Open source has seen exponential growth and change in the last six to eight months. We’ve witnessed M&A activity like IBM and Red Hat, along with Microsoft and GitHub. We’ve also seen recent industry moves like Redis and Mongo placing restrictions on how their open source code can be used. And, counter to that approach, we’ve seen several companies join forces with the Continuous Delivery Foundation in March to keep open source truly open.
This industry movement has led to discussions about what the future holds for open source. Developers, venture capitalists and companies involved in open source are asking questions like, “Should open source remain open?”, “Should companies be able to set limits and restrictions around it?”, “Who really has the right to say?” All these questions are being raised as companies adapt their policies, and the availability of open source continues to grow.
Going back to Redis Labs, the company decided to take a stance against Amazon Web Services profiting from bundling open source software into its for-pay offerings, while giving little back to the community. Redis created a new software license that placed restrictions on how its open source could be used. Under the license, Redis set clear rules on what’s OK and what’s not. In doing this, it raises the question, “With restrictions placed on open source, Is open source still truly open?” Well, that’s the debate.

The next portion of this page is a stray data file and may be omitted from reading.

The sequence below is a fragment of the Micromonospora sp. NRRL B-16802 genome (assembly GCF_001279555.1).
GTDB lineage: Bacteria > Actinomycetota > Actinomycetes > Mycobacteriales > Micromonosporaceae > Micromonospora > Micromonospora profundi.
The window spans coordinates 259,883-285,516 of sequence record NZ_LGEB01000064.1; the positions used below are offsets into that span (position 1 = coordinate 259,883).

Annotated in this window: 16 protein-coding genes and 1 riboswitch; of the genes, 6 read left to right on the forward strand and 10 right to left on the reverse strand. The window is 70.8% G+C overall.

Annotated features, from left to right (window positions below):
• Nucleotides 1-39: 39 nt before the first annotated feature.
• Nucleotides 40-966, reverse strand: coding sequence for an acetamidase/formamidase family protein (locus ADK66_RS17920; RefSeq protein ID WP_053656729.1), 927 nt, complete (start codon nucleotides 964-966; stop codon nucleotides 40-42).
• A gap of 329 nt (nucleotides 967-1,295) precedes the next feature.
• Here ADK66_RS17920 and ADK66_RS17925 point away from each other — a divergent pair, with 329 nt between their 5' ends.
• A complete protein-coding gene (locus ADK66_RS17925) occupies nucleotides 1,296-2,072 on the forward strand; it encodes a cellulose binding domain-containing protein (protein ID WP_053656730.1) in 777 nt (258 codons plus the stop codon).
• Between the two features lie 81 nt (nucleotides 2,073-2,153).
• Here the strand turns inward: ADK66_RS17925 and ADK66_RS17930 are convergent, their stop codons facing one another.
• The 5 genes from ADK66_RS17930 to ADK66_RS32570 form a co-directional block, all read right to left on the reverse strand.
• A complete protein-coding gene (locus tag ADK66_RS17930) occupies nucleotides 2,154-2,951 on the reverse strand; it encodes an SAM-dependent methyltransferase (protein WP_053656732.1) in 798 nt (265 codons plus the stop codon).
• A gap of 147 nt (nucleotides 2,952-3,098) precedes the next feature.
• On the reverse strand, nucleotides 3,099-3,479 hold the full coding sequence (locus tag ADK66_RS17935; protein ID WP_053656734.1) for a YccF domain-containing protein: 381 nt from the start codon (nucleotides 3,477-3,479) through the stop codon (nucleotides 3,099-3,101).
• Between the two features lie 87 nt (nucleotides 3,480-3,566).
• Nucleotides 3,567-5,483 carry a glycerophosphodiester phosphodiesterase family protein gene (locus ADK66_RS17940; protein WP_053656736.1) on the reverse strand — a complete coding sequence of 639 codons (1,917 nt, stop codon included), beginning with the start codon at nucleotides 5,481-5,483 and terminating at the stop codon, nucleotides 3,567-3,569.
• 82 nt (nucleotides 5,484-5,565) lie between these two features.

Commercial companies, the VCs who back them and the open source communities themselves will all play a role in determining the future of open source. However, I believe that one thing should continue to remain -- open source being open.
Growth in open source
According to a 2018 survey by The New Stack, 63% of companies with more than 10,000 employees have active programs for managing the use of open source. This is due to changes in the way open source software (OSS) is consumed -- it’s now very simple to distribute OSS to a wider audience -- and due to the growing number of companies investing in open source. Today, virtually every company uses open source.